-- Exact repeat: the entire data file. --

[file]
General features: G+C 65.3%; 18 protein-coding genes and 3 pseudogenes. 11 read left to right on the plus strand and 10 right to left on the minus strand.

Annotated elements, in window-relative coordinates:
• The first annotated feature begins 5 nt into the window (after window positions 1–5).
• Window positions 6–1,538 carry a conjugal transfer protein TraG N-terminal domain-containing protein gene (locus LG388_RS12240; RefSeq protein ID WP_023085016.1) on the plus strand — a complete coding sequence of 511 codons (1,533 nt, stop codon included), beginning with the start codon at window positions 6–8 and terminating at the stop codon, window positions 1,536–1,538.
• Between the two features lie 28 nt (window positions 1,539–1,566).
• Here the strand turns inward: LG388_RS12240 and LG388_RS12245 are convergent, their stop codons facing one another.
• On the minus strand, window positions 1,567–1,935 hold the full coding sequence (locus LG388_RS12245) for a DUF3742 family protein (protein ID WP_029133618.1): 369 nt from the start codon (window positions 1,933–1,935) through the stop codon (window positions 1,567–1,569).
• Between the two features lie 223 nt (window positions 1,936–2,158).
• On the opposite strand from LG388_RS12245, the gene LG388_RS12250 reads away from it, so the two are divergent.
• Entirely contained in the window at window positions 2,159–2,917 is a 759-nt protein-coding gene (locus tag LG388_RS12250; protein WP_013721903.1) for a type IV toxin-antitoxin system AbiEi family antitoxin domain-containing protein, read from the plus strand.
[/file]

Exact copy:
General features: G+C 65.3%; 18 protein-coding genes and 3 pseudogenes. 11 read left to right on the plus strand and 10 right to left on the minus strand.

Annotated elements, in window-relative coordinates:
• The first annotated feature begins 5 nt into the window (after window positions 1–5).
• Window positions 6–1,538 carry a conjugal transfer protein TraG N-terminal domain-containing protein gene (locus LG388_RS12240; RefSeq protein ID WP_023085016.1) on the plus strand — a complete coding sequence of 511 codons (1,533 nt, stop codon included), beginning with the start codon at window positions 6–8 and terminating at the stop codon, window positions 1,536–1,538.
• Between the two features lie 28 nt (window positions 1,539–1,566).
• Here the strand turns inward: LG388_RS12240 and LG388_RS12245 are convergent, their stop codons facing one another.
• On the minus strand, window positions 1,567–1,935 hold the full coding sequence (locus LG388_RS12245) for a DUF3742 family protein (protein ID WP_029133618.1): 369 nt from the start codon (window positions 1,933–1,935) through the stop codon (window positions 1,567–1,569).
• Between the two features lie 223 nt (window positions 1,936–2,158).
• On the opposite strand from LG388_RS12245, the gene LG388_RS12250 reads away from it, so the two are divergent.
• Entirely contained in the window at window positions 2,159–2,917 is a 759-nt protein-coding gene (locus tag LG388_RS12250; protein WP_013721903.1) for a type IV toxin-antitoxin system AbiEi family antitoxin domain-containing protein, read from the plus strand.